Wednesday, 18 December 2013

Caxton Grill (London)

If you're in the UK and you're remotely interested in food then you probably watch Masterchef and you probably know of Adam Handling - the finalist on the last Masterchef Professionals.  Only 24 years old and he is the head chef at Caxton Grill.  Actually, he was a head chef at Esperante at the St Andrews Fairmont Hotel in 2011 when he was only 22.  That's when I first met him, hell, he could've been head chef there at age 19 for all I know.  Talk about a way to make you feel inadequate, right?  24 and his food is amazing.

I'm just going to boast about him a bit more before I get onto my dining experience -- the other great thing about him is that he's humble.  He's humble and down to earth and will chat to you if you're at his restaurant, if you like his food, and if you're a nobody with the dreams of becoming a chef like him.  He's nice, and I like food cooked by nice people.

Now I can go onto the dining experience.  The restaurant's lovely.  Everything was pleasant, service was good, the atmosphere was nice, nothing extraordinary but things were lovely.  

So you're first greeted with three types of breads served with two types of butters - "gingerbread" and "olive".  The gingerbread is interesting, though not my favorite.  The olive was amazing.  Both made in the restaurant.  The breads were also fantastic, there was rye, focaccia and brioche, but they were the only things not made in the restaurant.
 Adam Handling said that his favorite things from his menu are the starters, and boy was it difficult to choose. 

I got the cauliflower and here it is.  Just like the rest of his food, it's just so beautiful and elegant.  Roasted cauliflower with pickled cauliflowers, a curry sauce, a cauliflower puree, raisins cooked in curry, coconut and almond flakes.  It's absolutely amazing how he can turn a humble vegetable like the cauliflower into the star of a vegetarian dish.  When people think of vegetarian dishes, they think carbs - pasta, rice, grains, or they think cheese or they think stuffed vegetables, they don't think of just a vegetable. 

My friend got the salmon.  First they serve it to you with smoke and any dish with smoke is just fun. It adds to the dinner.  It's beautifully presented once again and the fish was incredibly soft and smoky, and the best part was the fact that it was served with goat's cheese and beetroot.  Yes, I was so intrigued by this combination, and you know what, surprisingly, despite the rules written before the times of man of never ever serving fish with cheese, a touch of goat's cheese with salmon is really good.  I mean beetroot and salmon go well together, beetroot and goat's cheese go well together, so you can see how all three, balanced in the right way, go well together.

Then the mains were even more exciting.  I had a halibut that was cooked to perfection and melted in my mouth.  It was sitting on top of a layer of thinly sliced octopus that was, again, incredibly tender.  It must've been cooked in duck fat or something.  Then there were these delightful surprises - the halibut was actually sitting on top of a sauce and on top of a deep fried mussel and a pickled mussel.
Then there was this - Beef fillet (ashed), burnt vegetables, ricotta & duck ravioli, and truffle.  In all honesty, the halibut dish was nice, but it wasn't wow for me.  This beef was wow.  Very wow.  Excuse my poor choice of vocabulary, but that's honestly the only way to describe the pure astonishment, joy and amazement I felt when I bit into each component of that dish.  The little duck ravioli, the truffles, the beef - oh the beef.  The smoky beef wasn't actually chargrilled or anything as you might suspect.  It was wrapped in a mixture of ingredients that give it that distinct smoky flavor and then it was cooked in a water bath twice, I believe.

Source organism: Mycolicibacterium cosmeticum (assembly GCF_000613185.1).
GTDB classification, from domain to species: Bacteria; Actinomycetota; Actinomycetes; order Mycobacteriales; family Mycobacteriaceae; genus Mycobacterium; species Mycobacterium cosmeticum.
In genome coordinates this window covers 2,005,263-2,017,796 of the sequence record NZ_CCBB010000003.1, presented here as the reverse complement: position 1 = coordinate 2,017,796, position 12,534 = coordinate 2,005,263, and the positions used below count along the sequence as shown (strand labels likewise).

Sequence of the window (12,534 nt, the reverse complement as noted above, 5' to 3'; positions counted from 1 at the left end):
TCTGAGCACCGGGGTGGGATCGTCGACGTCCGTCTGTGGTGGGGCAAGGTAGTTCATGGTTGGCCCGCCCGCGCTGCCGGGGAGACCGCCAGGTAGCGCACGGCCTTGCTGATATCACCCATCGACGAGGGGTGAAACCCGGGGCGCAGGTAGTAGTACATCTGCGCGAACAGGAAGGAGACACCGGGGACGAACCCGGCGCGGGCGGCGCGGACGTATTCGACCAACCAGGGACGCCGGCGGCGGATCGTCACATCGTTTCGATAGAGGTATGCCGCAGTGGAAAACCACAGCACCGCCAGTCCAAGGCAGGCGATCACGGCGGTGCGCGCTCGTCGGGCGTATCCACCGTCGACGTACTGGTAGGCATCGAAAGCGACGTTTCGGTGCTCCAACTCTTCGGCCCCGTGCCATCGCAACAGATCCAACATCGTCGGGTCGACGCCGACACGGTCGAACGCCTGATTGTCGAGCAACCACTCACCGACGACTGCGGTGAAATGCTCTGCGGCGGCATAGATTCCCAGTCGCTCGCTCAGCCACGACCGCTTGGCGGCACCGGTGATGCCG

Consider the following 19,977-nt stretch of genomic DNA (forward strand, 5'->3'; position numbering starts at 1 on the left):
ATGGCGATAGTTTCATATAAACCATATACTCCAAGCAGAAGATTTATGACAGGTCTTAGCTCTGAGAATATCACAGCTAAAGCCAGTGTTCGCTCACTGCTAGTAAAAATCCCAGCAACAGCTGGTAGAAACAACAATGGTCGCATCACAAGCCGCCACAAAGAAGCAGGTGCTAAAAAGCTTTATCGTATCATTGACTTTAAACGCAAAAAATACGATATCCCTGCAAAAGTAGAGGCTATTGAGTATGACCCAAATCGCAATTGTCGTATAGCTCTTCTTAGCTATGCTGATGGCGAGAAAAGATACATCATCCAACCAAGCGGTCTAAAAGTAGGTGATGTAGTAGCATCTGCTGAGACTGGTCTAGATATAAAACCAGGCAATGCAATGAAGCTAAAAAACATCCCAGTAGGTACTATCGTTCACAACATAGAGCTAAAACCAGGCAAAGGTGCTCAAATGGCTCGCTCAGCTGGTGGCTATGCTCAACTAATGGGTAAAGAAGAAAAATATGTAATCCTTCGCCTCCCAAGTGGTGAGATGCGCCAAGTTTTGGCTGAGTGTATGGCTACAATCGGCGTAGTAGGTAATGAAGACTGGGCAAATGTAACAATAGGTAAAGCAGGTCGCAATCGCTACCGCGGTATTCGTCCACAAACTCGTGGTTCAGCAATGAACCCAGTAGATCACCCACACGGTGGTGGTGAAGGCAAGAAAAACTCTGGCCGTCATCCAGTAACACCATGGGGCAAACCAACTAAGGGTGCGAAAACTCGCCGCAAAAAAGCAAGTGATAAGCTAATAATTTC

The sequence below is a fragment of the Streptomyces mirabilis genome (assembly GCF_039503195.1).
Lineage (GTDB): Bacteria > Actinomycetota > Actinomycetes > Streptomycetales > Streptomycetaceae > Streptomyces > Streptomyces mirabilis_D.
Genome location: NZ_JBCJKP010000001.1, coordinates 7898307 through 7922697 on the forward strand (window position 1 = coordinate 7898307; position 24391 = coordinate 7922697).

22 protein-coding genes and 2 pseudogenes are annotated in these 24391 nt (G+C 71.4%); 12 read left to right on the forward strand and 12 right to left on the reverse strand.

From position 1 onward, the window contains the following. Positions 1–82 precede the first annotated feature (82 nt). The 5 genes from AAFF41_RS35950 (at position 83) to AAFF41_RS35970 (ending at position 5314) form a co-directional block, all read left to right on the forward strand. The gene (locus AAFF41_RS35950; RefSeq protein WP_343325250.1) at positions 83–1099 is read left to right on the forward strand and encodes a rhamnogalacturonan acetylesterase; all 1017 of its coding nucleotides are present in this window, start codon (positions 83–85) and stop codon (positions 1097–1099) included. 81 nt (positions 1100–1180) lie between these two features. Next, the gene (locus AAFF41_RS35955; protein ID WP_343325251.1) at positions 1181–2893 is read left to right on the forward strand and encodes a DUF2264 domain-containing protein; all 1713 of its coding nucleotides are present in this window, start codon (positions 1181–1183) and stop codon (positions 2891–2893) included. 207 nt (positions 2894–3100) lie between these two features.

If you've seen Adam Handling on Masterchef, you'd know that he is a genius when it comes to desserts. Here's the poached pears and fennel.  Most of his dishes are just too pretty and delicate to touch, really.  The fennel ice cream was the star of the dish.  The little spheres you see there are the poached pears, and they're nice, maybe I would've liked them to be cooked a bit more as they were a bit too hard for my taste, but they were good.  There were these meringues, which were some of the best meringues I've ever had, there were pomegranates, there were candied walnuts there was an incredibly nice pear sorbet.. then there were these jelly-like caramel sheet things that you can see from the photo that...kind of stuck to my teeth... but that fennel ice cream was phenomenal.
Then there was the damson crumble and creme brulee.  That was honestly the best creme brulee I've ever had.  It was just the lightest thing imaginable.  Some creme brulee's can be a bit heavy, after all, it is just cream.  I have no idea how he made it so light. The crumble - the damson was sour and the topping was sweet and everyone loves a good contrast.  It was, in all honesty, perfect. 

His food's approved by Michel Roux Jr, Monica Galetti, Gregg Wallace and Jay Rayner.  If this post hasn't convinced you, then that should. 

Caxton Grill
2 Caxton Street, London, SW1H 0QW, UK
0800 652 1498
Mon-Fri 12.00pm - 2.30pm
Mon-Sun 5.30pm - 10.30pm

Square Meal

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